Jane Russell’s breasts—mad billionaire Howard Hughes was absolutely fascinated by them. The film, The Outlaw, was a testament to his fascination. It featured taglines like “What are the two great reasons for Jane Russell’s rise to stardom?”, which angered the MPAA for obvious reasons. The film was made in 1943, smack dab in the middle of the production code, which was administered by the MPAA appointed Wil Hayes, and was one of the most erotically-charged film in quite a long time.
Hughes had experience making films, or, more appropriately, throwing money at people to get films made. Starting in 1927 with the film Everybody’s Acting, Hughes strung together decent success with Hell’s Angels, The Front Page and Scarface. The problem was, for some of them, the films were Hughes’ play toys and he wasn’t going to let them go until he was satisfied. Several times, Hughes took over control of a picture and tinkered with them, sometimes for years on end. Hell’s Angels was a prime example. Principal photography began in 1927, but it wasn’t until 193o that the film was finally released. One reason was the oncoming of sound. Hell’s Angels was originally conceived as a silent film, but Hughes made the decision to jump on the talkie bandwagon and incorporate some scenes with sound. Combined with the endless tinkering of the aerial scenes, the budget ballooned to a gaudy $3.5 million, this being in the late 1920s.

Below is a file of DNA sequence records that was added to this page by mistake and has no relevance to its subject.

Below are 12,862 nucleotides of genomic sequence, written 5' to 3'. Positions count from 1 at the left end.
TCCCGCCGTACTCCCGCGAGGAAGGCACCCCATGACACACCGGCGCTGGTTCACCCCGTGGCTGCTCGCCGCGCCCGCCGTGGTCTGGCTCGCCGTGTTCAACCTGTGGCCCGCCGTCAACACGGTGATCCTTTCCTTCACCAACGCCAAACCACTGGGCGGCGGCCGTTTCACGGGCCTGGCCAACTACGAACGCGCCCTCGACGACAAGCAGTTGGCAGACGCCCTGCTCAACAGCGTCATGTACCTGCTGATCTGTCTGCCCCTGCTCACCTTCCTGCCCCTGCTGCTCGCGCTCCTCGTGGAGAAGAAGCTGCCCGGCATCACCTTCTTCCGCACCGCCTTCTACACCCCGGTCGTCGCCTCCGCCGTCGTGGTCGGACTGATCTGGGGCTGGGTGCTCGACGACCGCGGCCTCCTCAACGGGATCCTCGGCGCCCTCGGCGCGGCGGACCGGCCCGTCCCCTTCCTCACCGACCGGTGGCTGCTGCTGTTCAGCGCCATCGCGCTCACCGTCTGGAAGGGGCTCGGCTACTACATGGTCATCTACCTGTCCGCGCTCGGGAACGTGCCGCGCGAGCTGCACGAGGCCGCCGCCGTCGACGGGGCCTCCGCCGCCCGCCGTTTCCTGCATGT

The funny thing about The Outlaw is that it is not a very good movie. In fact, it is decidedly boring and would be relegated to the cinematic junk pile had it not been for Jane Russell’s breasts and Howard Hughes fascination with them.
Scenes were specifically staged to show off what Howard Hughes wanted to show off: Jane Russell’s assets. Of course, Hughes was of the opinion that the camera was not doing Russell’s assets justice, so, being the engineer he was, Hughes designed what would essentially become the underwire bra.
Wikipedia says about the bra –
“He employed his engineering skills to design a new cantilevered underwire bra to emphasize her assets. Hughes added curved structural steel rods that were sewn into the brassiere under each breast cup. The rods were connected to the bra’s shoulder straps. The arrangement allowed the breasts to be pulled upward and made it possible to move the shoulder straps away from the neck. The design allowed for a larger amount of bosom to be freely exposed.”
Jane Russell didn’t like the outcome of Hughes work and used her own bra, with padding, to satisfy Hughes and never wore the bra he designed.
The film was completed in 1941, but Hughes ran into a brick wall: The production code.
Cleavage was a big no-no as far as the production code was concerned and Russell’s breasts probably should have had their own agent they were featured so much in the movie. The Hays office demanded cuts of scenes where Russell’s breasts were most featured and Hughes reluctantly complied.
Meanwhile, 20th Century Fox wanted no part of the controversy and cancelled their distribution deal with Hughes to release The Outlaw. Hughes stood to lose a lot of money.
Ever the resourceful businessman, Hughes schemed to create a public outcry for HIS FILM TO BE BANNED. He had his people call ministers, women’s clubs and housewives telling them about the ‘lewd picture’ Hughes was about to release starring Russell. The public played into Hughes’ hands and a play to have the film banned was made. It created a buzz for the film to get released for a week in 1943, but it was pulled due to production code violations. The film was finally widely release in 1946, when it became a box office hit.